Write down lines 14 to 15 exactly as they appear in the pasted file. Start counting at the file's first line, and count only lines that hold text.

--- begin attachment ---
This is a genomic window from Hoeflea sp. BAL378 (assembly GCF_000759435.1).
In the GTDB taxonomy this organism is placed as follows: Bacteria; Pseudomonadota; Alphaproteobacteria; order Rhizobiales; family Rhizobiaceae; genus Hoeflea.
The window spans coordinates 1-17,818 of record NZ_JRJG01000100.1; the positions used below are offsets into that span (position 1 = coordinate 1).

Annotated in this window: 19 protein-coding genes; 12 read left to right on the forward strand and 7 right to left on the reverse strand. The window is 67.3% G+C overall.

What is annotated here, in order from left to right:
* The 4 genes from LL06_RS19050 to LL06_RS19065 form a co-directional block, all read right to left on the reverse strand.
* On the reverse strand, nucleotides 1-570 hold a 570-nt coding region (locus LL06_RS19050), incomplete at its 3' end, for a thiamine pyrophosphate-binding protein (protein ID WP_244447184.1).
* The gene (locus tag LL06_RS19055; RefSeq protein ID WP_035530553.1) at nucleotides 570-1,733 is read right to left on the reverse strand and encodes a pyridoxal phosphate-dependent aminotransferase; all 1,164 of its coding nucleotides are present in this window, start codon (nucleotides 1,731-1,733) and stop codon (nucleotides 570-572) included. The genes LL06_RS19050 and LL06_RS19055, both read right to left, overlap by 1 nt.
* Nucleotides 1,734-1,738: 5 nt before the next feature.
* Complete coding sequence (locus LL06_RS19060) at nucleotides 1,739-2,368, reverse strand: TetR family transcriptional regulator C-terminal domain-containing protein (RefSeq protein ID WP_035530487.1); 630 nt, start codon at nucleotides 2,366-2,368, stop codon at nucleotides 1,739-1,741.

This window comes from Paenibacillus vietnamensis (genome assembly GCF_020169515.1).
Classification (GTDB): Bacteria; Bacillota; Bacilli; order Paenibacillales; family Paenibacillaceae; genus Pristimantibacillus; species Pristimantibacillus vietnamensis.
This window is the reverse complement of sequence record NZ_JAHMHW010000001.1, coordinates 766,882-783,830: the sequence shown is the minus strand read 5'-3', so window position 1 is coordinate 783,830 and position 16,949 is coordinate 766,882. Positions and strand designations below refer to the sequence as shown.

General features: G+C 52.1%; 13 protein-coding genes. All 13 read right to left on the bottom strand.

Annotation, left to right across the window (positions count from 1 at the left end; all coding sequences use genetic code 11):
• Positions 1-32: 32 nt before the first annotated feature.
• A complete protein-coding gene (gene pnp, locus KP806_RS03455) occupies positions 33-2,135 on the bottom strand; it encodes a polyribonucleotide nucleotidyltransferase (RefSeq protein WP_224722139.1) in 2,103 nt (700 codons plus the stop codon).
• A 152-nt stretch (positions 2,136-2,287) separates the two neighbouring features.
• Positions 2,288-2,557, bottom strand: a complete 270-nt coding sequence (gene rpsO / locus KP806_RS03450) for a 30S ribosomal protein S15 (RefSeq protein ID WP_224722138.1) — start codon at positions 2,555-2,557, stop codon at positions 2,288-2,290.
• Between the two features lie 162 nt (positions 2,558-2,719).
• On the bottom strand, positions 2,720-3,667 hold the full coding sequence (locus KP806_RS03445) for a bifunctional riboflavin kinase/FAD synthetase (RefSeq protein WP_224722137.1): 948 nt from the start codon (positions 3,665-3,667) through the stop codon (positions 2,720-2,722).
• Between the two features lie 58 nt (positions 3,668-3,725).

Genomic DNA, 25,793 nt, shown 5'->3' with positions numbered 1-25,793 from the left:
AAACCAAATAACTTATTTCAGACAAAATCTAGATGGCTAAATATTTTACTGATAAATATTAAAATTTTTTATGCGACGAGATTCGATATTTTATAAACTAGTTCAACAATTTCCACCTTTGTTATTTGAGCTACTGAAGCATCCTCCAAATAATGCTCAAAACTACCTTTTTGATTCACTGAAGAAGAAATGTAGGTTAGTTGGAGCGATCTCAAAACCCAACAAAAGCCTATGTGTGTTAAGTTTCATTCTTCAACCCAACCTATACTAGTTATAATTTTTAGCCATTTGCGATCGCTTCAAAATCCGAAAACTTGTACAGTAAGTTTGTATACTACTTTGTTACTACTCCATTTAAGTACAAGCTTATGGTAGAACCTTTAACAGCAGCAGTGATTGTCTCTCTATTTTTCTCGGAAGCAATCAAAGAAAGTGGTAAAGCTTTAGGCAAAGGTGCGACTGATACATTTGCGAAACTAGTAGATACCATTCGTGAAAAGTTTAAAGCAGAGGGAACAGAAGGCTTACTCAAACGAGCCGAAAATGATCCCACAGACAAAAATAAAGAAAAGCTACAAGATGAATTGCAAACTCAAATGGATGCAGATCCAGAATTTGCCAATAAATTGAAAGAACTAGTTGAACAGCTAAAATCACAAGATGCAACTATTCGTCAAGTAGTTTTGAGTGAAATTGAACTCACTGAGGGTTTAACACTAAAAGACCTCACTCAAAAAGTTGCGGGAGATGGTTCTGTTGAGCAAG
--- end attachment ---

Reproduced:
General features: G+C 52.1%; 13 protein-coding genes. All 13 read right to left on the bottom strand.

Annotation, left to right across the window (positions count from 1 at the left end; all coding sequences use genetic code 11):